“We have been living on a building site for almost a year now”

“We have been living on a building site for almost a year now”

In one fell swoop, 600 new student homes in Randwyck: how did that go?

14-06-2023 · Background

In only a few months’ time, they appeared on the Sorbonnelaan in Randwyck last autumn: six buildings, each with a hundred prefab student studios – the so-called ‘container homes’. It prevented a rooms shortage in Maastricht, the owner says. Students still complain, however, and “just had it” with living in a place that is not ‘ready’.

The building site

“The noise of the machines often starts at seven o’clock in the morning, sometimes they are right beside your window,” a Polish student sighed back in November. Two months before she moved into a ‘container home’, right after it had been completed; sleeping with earplugs was still a necessity. “But fortunately it will all be over soon,” she said hopefully at the time. The last of the six buildings would after all be completed in two weeks, ready to be rented out.

Eight months later, at the beginning of June, it is still a construction site with machines working around the buildings. With every gust of wind, dust and sand blows everywhere, “if you forget to close your window, your whole room will be covered in dust,” a German student complains. The paving on the site only started a couple of days ago; before that, it was bare soil. Okay, they put down gravel during the winter, so that the students didn’t reach their front doors with mud-covered shoes. “But if you are a disabled student, you have a problem,” says a student from Kazakhstan.

A ‘building site’ is how practically all the students who spoke to Observant – about a dozen spread out over the academic year (names are known to the editors) – described the place where they live. The noise has not become any less since November. “I know a lot of people who ‘flee’ during the day, for example to the library, because the noise is driving them mad,” one student says. “It is very difficult to concentrate here.”

“We also would have liked things to have been different,” Joep Gubbels, contact person on behalf of Studenten Huisvesting Maastricht (SHM; owner of the buildings), said when asked. “Because of the situation in construction work, where the supply of materials has been delayed, it just wasn’t possible. Fortunately, we are now getting a lot of work done. We plan to have the site largely completed in August, so before the start of the new academic year.”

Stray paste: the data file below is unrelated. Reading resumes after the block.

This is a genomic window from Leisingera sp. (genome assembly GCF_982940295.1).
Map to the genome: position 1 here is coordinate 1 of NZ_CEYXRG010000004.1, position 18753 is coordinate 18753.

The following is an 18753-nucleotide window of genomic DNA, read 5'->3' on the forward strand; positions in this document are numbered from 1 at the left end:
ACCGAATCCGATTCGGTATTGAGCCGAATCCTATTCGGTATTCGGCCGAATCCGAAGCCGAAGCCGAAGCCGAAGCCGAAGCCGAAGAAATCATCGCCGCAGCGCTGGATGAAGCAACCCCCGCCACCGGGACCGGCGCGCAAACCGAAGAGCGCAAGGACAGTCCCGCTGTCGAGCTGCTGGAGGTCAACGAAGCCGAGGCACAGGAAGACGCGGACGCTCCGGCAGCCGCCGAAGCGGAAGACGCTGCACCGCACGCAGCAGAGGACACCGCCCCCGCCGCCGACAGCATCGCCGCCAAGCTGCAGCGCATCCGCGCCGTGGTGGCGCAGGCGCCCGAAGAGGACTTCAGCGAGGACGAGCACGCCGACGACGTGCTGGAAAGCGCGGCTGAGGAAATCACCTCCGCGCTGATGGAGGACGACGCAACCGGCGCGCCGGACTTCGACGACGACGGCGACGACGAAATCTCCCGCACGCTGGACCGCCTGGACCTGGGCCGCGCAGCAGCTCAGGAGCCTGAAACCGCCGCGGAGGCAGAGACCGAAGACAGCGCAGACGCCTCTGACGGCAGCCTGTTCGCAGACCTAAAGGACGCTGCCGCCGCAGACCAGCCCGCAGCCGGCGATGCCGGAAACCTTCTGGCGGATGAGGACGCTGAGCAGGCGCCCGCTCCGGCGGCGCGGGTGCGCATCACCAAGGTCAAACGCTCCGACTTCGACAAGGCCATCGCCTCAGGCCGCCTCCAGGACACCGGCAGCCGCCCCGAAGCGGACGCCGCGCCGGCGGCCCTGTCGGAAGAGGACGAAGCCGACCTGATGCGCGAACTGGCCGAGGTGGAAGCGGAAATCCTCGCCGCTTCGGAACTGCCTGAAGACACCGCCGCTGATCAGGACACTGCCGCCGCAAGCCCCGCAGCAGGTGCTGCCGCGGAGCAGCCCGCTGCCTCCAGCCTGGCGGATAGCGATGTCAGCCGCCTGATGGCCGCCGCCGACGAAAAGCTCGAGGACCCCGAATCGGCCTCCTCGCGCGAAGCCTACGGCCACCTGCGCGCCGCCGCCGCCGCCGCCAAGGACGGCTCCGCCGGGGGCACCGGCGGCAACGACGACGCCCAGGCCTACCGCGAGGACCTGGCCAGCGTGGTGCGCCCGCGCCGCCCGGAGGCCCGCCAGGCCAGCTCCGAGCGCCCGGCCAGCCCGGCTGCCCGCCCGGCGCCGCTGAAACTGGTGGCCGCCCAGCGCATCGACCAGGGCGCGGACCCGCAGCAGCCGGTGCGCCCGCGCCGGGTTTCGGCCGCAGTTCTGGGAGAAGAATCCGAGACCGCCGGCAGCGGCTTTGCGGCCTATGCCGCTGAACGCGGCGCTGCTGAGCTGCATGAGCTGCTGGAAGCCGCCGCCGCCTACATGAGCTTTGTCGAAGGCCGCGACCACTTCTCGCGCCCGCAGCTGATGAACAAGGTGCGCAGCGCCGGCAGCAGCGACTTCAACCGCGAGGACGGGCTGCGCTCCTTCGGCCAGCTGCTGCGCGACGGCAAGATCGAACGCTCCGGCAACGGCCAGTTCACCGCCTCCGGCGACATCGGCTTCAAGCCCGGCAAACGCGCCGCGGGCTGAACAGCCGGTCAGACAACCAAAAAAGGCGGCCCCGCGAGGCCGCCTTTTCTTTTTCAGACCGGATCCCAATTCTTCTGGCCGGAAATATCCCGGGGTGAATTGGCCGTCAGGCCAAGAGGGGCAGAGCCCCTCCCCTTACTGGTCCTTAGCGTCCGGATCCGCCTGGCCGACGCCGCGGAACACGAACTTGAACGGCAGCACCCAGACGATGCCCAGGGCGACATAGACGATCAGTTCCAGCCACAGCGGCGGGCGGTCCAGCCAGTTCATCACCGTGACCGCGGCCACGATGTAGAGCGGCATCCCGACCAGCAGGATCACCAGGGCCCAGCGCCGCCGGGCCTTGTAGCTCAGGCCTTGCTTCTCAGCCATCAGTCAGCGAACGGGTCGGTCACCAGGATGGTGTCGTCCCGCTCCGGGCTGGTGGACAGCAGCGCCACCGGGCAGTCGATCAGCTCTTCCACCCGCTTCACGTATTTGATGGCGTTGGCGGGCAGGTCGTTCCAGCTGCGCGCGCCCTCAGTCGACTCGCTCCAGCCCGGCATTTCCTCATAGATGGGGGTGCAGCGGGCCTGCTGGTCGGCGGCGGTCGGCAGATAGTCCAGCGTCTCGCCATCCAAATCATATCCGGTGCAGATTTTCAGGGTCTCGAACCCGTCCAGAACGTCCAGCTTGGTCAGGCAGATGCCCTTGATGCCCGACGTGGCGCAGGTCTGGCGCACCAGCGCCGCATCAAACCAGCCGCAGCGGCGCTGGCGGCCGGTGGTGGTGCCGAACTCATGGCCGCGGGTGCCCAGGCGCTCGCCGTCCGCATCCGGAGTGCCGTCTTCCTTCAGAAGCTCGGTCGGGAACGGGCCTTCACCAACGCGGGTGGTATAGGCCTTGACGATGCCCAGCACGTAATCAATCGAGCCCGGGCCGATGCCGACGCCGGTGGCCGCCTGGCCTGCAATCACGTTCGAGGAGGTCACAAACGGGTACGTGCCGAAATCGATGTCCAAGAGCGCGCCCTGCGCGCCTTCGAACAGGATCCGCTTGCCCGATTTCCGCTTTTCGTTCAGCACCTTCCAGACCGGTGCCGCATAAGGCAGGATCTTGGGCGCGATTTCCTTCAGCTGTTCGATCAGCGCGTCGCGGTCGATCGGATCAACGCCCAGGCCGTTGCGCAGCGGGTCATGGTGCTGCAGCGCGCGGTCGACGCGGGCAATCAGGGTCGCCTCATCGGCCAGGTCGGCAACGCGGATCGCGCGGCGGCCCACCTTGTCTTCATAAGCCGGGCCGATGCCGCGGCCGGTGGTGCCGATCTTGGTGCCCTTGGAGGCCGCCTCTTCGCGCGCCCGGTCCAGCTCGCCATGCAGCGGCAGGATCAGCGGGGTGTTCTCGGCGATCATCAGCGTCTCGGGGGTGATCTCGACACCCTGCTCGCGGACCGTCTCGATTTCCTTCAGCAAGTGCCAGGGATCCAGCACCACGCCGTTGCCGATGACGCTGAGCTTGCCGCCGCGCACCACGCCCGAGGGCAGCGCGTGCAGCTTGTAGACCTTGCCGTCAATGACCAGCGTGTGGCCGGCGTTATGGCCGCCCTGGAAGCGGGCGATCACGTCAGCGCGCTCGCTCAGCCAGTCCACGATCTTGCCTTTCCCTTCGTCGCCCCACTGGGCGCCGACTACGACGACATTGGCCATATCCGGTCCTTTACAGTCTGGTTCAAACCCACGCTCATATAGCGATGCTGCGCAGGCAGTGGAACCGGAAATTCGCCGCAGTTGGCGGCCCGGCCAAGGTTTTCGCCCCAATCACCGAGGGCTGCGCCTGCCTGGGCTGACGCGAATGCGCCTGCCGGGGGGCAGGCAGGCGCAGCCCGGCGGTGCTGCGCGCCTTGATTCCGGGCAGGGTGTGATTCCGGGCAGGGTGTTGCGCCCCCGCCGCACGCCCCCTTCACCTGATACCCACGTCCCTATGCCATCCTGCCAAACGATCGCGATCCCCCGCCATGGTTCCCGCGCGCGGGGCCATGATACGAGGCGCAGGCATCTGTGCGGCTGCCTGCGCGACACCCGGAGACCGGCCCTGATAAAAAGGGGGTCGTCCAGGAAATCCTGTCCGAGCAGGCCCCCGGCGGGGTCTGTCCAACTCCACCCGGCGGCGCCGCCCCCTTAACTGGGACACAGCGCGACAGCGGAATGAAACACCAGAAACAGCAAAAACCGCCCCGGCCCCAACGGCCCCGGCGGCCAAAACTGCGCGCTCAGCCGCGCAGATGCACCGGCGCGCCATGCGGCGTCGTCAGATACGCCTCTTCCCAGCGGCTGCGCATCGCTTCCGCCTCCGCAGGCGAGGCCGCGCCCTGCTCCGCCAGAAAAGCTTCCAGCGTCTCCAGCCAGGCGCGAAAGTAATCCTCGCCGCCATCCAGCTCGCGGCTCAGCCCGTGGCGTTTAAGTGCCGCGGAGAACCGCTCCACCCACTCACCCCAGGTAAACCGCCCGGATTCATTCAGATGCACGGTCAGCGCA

The teething problems

Four washing machines for more than 800 homes – the 600 homes plus the already existing 250 studios. That was the situation for weeks last autumn. “Huge chaos,” is how a German student describes it. “Through sheer desperation, I did my washing at my grandparents’ home in Düsseldorf.” The reason? Again, delays due to suppliers, says property manager Janou Sangers from Plaza Resident Services, which manages the buildings on behalf of SHM. “In the end, it was already December before we were able to set up a laundry area in each building.

So, they were suffering from multiple ‘teething problems’. Especially in the first few months, tenants regularly had to do without electricity or running water, a situation that could last from hours to sometimes even half a day. “This was announced beforehand, but often the exact time changed at the last minute,” multiple students said. “Then you suddenly have a discharged laptop.” Sangers agrees that things were often cancelled or changed. “But it filled us with apprehension to communicate that, because we knew how awkward it was. Often it was circumstances beyond our control: work couldn’t go ahead due to, for example, the weather or having to wait longer on a delivery.”